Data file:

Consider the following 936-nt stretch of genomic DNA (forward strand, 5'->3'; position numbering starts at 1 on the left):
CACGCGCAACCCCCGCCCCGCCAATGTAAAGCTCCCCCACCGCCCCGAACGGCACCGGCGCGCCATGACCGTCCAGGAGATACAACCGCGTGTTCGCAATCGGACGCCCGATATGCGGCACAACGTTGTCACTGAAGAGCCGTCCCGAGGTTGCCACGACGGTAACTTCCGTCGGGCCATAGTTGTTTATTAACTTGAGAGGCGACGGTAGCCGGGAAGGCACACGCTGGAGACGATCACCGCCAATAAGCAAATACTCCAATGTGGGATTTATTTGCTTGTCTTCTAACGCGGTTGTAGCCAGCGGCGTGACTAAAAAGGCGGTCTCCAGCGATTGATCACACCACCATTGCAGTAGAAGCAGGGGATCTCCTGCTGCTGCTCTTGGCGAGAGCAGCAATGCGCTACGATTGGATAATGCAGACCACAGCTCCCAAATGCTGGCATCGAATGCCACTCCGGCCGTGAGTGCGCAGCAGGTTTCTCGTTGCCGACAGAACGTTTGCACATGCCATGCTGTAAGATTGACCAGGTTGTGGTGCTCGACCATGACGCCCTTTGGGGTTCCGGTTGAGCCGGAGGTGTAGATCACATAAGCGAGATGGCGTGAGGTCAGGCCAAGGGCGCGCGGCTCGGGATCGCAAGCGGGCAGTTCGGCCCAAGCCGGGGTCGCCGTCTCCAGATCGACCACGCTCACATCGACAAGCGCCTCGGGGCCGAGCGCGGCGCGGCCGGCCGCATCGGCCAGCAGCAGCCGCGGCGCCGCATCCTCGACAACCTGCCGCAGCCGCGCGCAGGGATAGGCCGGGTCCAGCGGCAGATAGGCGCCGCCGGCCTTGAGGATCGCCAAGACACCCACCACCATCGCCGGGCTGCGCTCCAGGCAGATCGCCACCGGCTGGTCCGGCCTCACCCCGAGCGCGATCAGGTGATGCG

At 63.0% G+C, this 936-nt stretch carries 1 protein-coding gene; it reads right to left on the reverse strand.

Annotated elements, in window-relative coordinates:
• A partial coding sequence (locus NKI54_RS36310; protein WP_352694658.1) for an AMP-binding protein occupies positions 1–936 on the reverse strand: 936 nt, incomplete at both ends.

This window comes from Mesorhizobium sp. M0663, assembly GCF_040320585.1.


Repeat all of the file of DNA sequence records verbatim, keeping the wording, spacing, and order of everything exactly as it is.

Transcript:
Consider the following 936-nt stretch of genomic DNA (forward strand, 5'->3'; position numbering starts at 1 on the left):
CACGCGCAACCCCCGCCCCGCCAATGTAAAGCTCCCCCACCGCCCCGAACGGCACCGGCGCGCCATGACCGTCCAGGAGATACAACCGCGTGTTCGCAATCGGACGCCCGATATGCGGCACAACGTTGTCACTGAAGAGCCGTCCCGAGGTTGCCACGACGGTAACTTCCGTCGGGCCATAGTTGTTTATTAACTTGAGAGGCGACGGTAGCCGGGAAGGCACACGCTGGAGACGATCACCGCCAATAAGCAAATACTCCAATGTGGGATTTATTTGCTTGTCTTCTAACGCGGTTGTAGCCAGCGGCGTGACTAAAAAGGCGGTCTCCAGCGATTGATCACACCACCATTGCAGTAGAAGCAGGGGATCTCCTGCTGCTGCTCTTGGCGAGAGCAGCAATGCGCTACGATTGGATAATGCAGACCACAGCTCCCAAATGCTGGCATCGAATGCCACTCCGGCCGTGAGTGCGCAGCAGGTTTCTCGTTGCCGACAGAACGTTTGCACATGCCATGCTGTAAGATTGACCAGGTTGTGGTGCTCGACCATGACGCCCTTTGGGGTTCCGGTTGAGCCGGAGGTGTAGATCACATAAGCGAGATGGCGTGAGGTCAGGCCAAGGGCGCGCGGCTCGGGATCGCAAGCGGGCAGTTCGGCCCAAGCCGGGGTCGCCGTCTCCAGATCGACCACGCTCACATCGACAAGCGCCTCGGGGCCGAGCGCGGCGCGGCCGGCCGCATCGGCCAGCAGCAGCCGCGGCGCCGCATCCTCGACAACCTGCCGCAGCCGCGCGCAGGGATAGGCCGGGTCCAGCGGCAGATAGGCGCCGCCGGCCTTGAGGATCGCCAAGACACCCACCACCATCGCCGGGCTGCGCTCCAGGCAGATCGCCACCGGCTGGTCCGGCCTCACCCCGAGCGCGATCAGGTGATGCG

At 63.0% G+C, this 936-nt stretch carries 1 protein-coding gene; it reads right to left on the reverse strand.

Annotated elements, in window-relative coordinates:
• A partial coding sequence (locus NKI54_RS36310; protein WP_352694658.1) for an AMP-binding protein occupies positions 1–936 on the reverse strand: 936 nt, incomplete at both ends.

This window comes from Mesorhizobium sp. M0663, assembly GCF_040320585.1.